Robert Farley is an assistant professor in the Patterson School of Diplomacy and International Commerce at the University of Kentucky. He studies international security, with an emphasis on maritime issues. His work has been published in The American Prospect, Foreign Policy, and The Guardian: Comment is Free.
Yoav Gortzak is Assistant Professor of Political Science at Arizona State University. He studies international relations, with a particular emphasis on international security issues. He is currently working on a book manuscript about the use of indigenous forces in counterinsurgency operations. His work has been published in Security Studies and the Journal of Conflict Resolution.
Africa, Gangs and criminal organizations, Maritime piracy, Southeast Asia, Transnational crime
The recent surge in acts of maritime piracy in the waters off the Horn of Africa stands in sharp contrast to a steep decline of such acts in Southeast Asia. In this study, we compare the development of the problem of piracy in both Southeast Asia and the Horn of Africa. We find that four main elements contributed to the recent decline in piracy in Southeast Asia: U.S. hegemonic interests, existing and emergent international institutions, bilateral relations among regional actors, and the density of naval forces in the region. Unfortunately, not all of these conditions are present in the Horn of Africa. Thus, the problem of piracy in that region will require new and innovative solutions.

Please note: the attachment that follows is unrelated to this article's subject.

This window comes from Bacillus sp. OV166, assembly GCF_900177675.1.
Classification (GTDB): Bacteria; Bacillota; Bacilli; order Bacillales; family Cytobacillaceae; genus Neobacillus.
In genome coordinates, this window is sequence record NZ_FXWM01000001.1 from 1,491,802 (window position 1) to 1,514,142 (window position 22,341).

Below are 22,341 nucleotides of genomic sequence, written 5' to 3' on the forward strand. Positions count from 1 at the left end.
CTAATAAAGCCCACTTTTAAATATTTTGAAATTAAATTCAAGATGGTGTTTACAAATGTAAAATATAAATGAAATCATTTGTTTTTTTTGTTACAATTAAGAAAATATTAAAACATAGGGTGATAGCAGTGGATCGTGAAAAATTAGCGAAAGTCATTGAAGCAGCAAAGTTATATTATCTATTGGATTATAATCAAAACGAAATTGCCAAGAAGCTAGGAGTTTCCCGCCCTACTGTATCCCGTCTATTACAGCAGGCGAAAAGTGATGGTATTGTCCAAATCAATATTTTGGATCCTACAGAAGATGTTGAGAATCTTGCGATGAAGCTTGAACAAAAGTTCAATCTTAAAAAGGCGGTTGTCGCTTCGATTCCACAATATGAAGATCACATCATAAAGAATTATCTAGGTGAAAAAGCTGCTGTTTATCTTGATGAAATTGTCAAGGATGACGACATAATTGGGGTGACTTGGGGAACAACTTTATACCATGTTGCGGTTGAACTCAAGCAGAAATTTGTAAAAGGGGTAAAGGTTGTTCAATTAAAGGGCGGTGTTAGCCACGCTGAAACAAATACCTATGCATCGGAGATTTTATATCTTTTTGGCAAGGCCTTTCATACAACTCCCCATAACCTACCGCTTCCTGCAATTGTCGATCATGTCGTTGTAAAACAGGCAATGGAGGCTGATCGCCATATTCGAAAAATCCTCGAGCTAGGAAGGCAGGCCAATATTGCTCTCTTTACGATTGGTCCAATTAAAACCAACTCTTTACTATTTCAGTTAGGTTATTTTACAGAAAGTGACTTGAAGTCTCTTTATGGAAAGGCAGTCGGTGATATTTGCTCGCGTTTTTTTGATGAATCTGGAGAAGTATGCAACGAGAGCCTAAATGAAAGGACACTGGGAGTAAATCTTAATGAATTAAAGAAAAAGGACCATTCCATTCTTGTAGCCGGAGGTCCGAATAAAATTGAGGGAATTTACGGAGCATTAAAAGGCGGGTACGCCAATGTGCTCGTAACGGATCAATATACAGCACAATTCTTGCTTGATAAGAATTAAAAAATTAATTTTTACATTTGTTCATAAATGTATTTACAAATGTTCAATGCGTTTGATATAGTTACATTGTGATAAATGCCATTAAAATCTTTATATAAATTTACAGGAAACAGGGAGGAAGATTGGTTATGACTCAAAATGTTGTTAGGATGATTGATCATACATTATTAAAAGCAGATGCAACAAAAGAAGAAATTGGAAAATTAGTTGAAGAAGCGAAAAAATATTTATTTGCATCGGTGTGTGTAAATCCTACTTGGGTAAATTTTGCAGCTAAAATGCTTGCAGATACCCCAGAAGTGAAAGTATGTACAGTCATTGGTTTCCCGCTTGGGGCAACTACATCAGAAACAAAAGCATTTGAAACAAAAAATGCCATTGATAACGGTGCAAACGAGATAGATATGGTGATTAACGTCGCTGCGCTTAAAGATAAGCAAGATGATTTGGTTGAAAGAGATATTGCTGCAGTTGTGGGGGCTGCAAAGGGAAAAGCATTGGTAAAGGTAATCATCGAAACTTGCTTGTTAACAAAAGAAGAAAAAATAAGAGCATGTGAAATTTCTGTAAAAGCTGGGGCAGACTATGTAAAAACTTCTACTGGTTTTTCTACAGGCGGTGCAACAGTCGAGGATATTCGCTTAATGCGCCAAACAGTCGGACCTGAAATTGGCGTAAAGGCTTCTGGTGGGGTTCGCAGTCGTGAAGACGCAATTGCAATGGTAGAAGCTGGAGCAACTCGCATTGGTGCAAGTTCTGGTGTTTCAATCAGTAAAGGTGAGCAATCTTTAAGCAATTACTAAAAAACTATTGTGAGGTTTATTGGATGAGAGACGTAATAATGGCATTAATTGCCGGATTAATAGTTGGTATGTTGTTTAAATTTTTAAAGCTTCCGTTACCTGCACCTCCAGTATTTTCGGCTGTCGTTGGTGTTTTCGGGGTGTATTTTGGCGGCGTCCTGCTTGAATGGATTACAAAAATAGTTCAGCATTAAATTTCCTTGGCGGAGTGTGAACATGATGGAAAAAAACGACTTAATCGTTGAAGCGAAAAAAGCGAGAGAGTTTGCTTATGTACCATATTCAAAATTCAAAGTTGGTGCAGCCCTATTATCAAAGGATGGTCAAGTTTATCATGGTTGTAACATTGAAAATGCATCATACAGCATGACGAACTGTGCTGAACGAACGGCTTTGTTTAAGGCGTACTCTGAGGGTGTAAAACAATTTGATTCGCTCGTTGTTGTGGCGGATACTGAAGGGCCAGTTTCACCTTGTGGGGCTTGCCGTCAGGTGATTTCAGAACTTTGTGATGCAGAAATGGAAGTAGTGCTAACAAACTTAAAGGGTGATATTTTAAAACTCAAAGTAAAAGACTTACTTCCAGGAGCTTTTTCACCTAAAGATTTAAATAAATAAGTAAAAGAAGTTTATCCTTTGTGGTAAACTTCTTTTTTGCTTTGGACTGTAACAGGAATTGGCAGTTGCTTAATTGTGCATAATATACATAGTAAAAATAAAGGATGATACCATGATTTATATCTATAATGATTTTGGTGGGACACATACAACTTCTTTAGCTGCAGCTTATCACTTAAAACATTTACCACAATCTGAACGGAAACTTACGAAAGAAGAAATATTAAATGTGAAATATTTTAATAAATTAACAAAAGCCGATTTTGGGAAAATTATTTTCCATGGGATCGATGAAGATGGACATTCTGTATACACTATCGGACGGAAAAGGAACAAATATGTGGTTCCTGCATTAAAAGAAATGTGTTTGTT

Farley, Ph.D., Dr. Robert M. and Gortzak, Yoav. “Fighting Piracy: Experiences in Southeast Asia and off the Horn of Africa.” Journal of Strategic Security 2, no. 1 (2009): 1-24.